Florida’s Chief Financial Officer Tom Gallagher announced that a new law has hit the books that will limit the use of credit reports and credit scores by insurance companies that sell homeowners and auto insurance. Senate Bill 40-A, signed into law by Gov. Jeb Bush, will prohibit insurers from using a person’s credit history against them if they are dealing with unexpected medical bills or the death of a spouse. It will also prohibit insurers from denying coverage or raising rates based solely on a credit report or score.
“When credit history plays a role in a consumer’s ability to obtain and maintain insurance coverage, extenuating circumstances should not be used against them,” Gallagher said.
An increasing number of insurers are using credit information when deciding how much consumers should pay for insurance coverage. Of the top ten writers of homeowners insurance, half consider credit information in underwriting. Nine of the top ten writers of automobile insurance also consider credit information in underwriting.
Gallagher appointed a task force in the fall of 2001 to examine the insurance industry’s use of credit reports when underwriting and rating automobile and homeowners insurance policies. After four public hearings around the state, task force members made a series of recommendations, several of which are included in the new law.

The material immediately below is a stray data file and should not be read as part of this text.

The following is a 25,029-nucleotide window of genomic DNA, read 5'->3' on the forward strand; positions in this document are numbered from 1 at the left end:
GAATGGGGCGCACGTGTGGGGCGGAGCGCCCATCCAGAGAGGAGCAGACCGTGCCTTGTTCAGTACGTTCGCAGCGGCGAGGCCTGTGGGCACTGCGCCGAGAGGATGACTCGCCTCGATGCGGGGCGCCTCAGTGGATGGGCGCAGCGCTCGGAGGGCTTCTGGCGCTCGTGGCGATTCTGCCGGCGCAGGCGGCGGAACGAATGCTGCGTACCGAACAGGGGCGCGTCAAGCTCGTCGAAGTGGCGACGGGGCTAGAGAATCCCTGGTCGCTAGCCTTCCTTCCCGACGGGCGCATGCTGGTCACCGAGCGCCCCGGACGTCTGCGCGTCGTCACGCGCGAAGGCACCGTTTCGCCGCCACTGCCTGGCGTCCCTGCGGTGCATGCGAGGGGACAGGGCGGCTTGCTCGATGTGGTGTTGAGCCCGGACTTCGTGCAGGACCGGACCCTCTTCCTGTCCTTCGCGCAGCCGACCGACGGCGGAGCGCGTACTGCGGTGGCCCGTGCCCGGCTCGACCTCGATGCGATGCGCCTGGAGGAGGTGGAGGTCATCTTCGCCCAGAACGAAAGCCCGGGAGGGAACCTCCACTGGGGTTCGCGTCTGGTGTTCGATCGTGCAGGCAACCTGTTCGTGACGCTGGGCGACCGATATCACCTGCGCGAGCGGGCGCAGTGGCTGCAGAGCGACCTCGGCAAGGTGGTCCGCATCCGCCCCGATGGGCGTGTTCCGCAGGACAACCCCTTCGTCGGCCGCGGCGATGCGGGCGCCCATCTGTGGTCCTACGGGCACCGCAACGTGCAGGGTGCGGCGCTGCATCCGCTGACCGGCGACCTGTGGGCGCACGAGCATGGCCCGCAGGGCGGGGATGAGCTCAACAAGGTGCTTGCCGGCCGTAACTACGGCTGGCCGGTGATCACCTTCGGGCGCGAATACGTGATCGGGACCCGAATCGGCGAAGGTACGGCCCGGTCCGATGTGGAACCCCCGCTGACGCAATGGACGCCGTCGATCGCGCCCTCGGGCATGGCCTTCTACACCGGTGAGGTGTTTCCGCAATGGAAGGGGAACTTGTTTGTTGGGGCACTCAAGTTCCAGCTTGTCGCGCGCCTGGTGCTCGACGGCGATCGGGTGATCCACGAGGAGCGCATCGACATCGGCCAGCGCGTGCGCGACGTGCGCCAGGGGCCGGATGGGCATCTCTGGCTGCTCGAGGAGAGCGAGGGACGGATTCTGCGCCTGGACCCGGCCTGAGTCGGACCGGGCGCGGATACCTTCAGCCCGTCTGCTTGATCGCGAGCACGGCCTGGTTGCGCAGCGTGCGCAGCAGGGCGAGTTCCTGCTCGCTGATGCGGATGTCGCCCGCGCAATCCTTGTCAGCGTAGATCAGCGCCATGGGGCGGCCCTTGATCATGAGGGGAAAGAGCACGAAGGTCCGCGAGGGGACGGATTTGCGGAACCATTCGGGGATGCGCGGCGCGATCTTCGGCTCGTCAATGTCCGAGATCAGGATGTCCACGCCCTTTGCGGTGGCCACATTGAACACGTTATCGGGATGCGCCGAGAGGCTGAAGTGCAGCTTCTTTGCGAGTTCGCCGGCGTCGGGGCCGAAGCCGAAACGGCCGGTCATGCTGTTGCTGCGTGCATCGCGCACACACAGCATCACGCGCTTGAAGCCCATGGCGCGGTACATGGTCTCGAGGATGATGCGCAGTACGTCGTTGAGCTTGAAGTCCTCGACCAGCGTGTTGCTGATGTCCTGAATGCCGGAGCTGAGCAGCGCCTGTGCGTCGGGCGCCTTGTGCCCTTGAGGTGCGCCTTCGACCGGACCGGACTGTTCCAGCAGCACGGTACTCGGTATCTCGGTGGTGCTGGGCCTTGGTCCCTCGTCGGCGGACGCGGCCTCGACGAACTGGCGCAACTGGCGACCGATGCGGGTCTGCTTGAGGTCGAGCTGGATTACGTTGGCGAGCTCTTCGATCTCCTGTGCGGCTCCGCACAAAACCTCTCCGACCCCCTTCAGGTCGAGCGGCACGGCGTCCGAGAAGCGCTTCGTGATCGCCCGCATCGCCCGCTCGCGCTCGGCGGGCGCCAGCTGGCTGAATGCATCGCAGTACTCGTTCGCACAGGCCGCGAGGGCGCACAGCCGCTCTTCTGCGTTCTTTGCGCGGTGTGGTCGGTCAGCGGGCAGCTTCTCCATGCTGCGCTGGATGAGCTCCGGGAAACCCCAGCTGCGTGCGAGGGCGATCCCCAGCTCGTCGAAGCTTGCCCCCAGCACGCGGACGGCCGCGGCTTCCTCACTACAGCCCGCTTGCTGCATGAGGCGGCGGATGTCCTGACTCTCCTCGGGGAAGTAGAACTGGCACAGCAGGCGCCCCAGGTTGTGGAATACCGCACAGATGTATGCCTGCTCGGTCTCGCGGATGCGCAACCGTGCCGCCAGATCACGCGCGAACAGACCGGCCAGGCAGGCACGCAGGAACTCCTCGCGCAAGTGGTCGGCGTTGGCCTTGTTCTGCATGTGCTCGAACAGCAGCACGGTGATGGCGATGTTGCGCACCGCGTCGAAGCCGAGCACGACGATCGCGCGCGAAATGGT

The new law, effective January 1, 2004, requires insurance companies to notify an applicant or an insured if their credit report is being requested for underwriting or rating purposes. If credit history played a role in an insurance company’s decision to deny coverage or raise an insured’s rates, insurers must inform the consumer and provide them with a copy of their credit report. If a consumer is adversely impacted by the use of a credit report, insurers will have to re-evaluate the insured’s credit history every two years.
Insurance companies will also be prohibited from denying coverage or raising an insured’s rates based, in whole or in part, on any of the following factors: the absence of or insufficient credit history, past due medical bills or place of residence.
SB 40-A was sponsored by Sen. Les Miller from Tampa. Rep. David Rivera from Miami sponsored the House version.
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